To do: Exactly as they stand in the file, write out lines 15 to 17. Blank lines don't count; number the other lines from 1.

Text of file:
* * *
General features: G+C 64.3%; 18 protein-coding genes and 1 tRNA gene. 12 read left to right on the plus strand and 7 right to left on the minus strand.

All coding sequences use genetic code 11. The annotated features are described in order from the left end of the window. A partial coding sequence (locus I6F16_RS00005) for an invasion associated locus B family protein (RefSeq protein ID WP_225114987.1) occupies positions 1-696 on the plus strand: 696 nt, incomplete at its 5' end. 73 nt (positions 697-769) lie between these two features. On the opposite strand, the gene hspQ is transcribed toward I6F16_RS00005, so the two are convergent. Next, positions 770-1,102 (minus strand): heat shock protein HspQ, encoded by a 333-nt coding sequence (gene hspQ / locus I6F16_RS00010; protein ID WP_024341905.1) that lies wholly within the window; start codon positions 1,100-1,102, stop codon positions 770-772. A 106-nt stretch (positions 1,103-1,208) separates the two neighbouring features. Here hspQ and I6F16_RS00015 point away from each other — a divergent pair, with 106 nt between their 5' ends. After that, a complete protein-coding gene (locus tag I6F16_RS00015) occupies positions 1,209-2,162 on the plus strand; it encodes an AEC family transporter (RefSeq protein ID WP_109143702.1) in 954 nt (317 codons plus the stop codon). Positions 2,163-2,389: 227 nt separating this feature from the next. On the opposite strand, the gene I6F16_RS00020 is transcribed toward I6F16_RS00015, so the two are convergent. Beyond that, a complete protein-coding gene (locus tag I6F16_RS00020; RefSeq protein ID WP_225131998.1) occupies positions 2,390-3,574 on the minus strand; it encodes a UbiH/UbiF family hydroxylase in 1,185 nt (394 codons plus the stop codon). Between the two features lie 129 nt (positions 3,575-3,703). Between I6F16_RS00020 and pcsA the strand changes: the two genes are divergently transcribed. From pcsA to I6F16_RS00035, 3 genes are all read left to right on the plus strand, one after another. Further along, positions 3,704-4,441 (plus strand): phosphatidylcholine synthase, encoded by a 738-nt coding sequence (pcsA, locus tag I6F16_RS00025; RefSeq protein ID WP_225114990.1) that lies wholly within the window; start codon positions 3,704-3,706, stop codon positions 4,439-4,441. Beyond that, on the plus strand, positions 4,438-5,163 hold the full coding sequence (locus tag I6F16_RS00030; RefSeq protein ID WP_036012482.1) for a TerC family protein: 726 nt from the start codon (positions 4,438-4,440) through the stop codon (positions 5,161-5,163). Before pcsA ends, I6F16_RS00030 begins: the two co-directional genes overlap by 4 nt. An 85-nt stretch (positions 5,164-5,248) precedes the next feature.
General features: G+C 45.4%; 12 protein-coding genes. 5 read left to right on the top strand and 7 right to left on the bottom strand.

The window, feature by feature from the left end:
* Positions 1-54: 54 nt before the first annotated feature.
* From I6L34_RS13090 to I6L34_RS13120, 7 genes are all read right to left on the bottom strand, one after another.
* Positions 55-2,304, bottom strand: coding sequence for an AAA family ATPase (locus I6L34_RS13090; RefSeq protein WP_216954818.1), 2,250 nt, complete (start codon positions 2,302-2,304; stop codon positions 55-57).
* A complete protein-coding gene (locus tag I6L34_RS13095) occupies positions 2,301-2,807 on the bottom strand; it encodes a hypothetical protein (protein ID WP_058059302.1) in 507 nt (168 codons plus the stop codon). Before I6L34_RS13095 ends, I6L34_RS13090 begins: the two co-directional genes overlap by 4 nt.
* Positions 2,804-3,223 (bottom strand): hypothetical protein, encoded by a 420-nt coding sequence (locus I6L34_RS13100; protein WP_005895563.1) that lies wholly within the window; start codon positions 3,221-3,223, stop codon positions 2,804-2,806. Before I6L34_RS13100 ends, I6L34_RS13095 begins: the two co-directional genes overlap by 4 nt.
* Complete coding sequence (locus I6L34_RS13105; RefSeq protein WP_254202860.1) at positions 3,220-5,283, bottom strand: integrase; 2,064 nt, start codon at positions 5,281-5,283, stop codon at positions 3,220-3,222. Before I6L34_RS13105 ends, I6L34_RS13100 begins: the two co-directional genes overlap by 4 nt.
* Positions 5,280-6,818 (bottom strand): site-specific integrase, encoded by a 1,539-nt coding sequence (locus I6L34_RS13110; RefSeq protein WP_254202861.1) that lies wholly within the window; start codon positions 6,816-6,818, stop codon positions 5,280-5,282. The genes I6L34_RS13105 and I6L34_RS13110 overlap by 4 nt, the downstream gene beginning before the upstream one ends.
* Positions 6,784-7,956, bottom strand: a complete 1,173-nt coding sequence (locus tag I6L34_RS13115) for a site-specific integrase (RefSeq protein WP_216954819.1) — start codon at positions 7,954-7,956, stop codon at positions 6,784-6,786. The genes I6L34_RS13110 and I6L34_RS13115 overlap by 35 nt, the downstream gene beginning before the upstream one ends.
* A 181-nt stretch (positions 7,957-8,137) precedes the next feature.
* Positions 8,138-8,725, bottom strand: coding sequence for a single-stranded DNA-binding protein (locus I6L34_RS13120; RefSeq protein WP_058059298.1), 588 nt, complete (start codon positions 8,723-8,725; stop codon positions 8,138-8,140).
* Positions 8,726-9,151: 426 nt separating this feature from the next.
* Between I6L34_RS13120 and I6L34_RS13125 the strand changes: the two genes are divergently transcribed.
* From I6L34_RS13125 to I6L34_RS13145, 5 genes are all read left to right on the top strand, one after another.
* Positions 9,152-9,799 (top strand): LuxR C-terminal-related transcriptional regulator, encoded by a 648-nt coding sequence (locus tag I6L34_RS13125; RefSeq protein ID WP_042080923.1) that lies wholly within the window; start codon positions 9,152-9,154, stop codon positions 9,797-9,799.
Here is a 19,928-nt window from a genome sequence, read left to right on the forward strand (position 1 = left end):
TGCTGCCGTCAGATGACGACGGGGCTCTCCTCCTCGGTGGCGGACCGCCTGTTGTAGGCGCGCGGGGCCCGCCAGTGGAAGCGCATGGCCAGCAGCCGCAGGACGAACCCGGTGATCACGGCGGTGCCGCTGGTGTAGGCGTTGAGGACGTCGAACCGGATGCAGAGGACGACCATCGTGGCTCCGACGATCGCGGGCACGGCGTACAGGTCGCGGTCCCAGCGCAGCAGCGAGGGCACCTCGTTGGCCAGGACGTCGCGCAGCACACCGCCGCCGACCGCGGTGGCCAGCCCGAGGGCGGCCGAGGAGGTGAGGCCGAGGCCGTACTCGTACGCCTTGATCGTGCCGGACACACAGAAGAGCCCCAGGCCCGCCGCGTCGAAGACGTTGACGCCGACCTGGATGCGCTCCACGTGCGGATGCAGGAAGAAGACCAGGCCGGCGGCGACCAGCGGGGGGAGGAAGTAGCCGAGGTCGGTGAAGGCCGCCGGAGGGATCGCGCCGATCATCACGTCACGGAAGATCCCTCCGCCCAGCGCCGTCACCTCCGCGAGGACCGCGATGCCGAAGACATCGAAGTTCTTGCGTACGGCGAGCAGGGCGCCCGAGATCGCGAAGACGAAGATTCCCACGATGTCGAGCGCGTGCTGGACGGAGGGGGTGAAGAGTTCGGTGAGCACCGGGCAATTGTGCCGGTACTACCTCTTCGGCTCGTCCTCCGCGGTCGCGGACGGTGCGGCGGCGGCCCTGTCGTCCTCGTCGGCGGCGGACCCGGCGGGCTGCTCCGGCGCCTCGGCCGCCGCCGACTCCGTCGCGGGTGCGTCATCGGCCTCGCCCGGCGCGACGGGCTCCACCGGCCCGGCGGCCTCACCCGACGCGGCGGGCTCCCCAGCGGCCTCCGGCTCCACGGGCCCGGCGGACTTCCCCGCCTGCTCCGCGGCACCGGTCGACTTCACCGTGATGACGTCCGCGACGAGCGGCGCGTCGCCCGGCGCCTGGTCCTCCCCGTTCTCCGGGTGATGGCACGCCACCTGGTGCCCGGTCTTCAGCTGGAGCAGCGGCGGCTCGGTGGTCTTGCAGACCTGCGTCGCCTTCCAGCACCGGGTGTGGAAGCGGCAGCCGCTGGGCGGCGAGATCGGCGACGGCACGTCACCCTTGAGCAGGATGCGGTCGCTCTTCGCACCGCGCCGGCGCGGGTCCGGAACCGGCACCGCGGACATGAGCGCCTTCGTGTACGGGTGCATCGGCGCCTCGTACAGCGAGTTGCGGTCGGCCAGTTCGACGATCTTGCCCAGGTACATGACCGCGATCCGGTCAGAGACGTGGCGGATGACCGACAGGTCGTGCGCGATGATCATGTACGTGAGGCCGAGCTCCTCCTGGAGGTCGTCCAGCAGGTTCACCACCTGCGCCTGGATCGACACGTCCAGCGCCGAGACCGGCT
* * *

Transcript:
* Positions 8,726-9,151: 426 nt separating this feature from the next.
* Between I6L34_RS13120 and I6L34_RS13125 the strand changes: the two genes are divergently transcribed.
* From I6L34_RS13125 to I6L34_RS13145, 5 genes are all read left to right on the top strand, one after another.